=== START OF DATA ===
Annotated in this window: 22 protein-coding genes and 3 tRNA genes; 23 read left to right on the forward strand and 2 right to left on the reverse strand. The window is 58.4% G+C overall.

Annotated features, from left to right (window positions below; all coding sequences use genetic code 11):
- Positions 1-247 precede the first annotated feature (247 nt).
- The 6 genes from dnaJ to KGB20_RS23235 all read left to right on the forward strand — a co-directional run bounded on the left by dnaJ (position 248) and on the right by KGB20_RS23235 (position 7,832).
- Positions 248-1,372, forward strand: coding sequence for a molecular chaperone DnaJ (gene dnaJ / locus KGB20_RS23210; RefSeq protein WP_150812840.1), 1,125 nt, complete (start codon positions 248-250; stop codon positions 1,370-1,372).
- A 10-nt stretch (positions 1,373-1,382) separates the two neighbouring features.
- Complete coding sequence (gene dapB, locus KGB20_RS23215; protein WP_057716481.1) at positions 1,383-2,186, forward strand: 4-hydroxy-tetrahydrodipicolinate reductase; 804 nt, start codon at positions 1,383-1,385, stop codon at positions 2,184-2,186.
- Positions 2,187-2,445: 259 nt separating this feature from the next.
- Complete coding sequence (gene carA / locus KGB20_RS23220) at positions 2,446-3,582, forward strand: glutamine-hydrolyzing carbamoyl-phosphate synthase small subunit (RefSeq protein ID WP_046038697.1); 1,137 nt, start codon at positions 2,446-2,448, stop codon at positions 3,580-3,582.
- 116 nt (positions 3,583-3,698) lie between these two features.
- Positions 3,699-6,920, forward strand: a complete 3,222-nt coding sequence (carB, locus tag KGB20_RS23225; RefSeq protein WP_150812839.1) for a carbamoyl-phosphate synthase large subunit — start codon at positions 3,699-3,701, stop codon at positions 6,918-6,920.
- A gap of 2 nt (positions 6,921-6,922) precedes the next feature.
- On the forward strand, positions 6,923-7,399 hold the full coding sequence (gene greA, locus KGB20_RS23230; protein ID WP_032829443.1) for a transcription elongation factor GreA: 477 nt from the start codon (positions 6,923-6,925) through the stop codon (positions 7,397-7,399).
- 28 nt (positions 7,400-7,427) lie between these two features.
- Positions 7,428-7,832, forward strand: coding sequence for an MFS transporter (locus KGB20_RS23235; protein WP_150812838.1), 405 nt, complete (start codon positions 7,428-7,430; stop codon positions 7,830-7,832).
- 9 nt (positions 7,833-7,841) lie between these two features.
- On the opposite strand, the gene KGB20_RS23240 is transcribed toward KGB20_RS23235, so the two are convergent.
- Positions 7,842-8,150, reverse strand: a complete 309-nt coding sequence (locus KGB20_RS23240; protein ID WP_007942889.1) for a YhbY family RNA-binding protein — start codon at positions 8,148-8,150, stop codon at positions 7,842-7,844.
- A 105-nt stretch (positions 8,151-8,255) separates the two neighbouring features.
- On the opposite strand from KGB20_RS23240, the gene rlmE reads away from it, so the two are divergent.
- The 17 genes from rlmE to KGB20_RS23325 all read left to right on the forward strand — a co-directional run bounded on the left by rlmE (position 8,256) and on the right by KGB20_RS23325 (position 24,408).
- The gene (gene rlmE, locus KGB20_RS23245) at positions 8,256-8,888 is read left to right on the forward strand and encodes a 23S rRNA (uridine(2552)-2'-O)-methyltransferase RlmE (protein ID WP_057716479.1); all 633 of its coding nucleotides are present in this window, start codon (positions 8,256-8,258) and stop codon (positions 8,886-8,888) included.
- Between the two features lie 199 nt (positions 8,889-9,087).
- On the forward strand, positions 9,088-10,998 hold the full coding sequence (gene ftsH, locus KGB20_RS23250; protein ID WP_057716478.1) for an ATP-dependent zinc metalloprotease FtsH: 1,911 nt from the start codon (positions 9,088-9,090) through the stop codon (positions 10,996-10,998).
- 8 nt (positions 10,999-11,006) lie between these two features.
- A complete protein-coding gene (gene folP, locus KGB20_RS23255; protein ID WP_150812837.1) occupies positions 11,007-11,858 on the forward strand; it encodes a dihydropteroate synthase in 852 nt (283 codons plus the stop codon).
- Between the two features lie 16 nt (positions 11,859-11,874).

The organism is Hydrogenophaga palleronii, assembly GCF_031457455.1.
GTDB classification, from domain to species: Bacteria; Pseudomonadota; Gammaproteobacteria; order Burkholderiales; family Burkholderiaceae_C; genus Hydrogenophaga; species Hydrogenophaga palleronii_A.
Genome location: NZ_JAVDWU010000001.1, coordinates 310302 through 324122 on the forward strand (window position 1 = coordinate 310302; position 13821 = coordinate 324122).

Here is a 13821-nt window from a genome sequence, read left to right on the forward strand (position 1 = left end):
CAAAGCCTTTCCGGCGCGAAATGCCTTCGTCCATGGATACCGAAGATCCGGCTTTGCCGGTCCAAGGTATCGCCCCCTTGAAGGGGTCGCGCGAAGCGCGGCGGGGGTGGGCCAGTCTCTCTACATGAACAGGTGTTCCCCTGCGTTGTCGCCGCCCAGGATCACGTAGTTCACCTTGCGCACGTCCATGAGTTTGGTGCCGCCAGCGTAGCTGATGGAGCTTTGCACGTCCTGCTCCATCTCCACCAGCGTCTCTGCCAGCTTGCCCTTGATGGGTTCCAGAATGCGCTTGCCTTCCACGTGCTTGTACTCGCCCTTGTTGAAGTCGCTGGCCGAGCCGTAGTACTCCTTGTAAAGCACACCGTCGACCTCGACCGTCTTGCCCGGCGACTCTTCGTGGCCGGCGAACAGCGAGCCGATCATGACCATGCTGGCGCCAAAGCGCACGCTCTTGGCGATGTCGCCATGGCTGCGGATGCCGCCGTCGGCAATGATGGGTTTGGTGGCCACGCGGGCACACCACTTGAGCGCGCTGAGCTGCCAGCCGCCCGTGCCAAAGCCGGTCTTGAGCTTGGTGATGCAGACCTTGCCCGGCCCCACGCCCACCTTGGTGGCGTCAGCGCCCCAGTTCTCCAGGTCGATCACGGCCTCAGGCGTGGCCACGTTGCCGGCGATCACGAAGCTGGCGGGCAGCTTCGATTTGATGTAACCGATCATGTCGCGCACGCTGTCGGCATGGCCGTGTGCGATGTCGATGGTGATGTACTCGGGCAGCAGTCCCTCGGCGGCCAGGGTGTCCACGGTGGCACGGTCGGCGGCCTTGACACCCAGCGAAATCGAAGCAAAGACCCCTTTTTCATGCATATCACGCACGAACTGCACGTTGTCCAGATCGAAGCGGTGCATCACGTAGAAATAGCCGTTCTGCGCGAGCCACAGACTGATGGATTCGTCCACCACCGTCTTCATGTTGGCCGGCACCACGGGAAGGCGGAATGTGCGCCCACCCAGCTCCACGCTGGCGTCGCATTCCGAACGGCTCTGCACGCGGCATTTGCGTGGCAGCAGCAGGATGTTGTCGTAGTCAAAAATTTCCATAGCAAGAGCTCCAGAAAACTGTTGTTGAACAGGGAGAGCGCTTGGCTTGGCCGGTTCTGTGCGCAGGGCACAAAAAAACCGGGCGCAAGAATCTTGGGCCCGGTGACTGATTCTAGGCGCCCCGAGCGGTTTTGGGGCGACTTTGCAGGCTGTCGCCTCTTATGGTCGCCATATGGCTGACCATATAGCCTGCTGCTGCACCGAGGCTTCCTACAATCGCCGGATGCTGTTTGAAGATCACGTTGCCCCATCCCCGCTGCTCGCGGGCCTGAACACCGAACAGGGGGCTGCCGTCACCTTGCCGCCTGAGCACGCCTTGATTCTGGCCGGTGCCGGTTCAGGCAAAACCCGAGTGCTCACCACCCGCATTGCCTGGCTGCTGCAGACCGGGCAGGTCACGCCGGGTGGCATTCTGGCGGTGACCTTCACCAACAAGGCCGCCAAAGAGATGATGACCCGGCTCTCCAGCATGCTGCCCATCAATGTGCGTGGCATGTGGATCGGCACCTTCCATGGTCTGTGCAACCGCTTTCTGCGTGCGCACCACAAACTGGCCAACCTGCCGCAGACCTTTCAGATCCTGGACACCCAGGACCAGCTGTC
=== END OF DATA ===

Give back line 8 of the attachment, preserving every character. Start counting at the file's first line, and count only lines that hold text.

- Positions 2,187-2,445: 259 nt separating this feature from the next.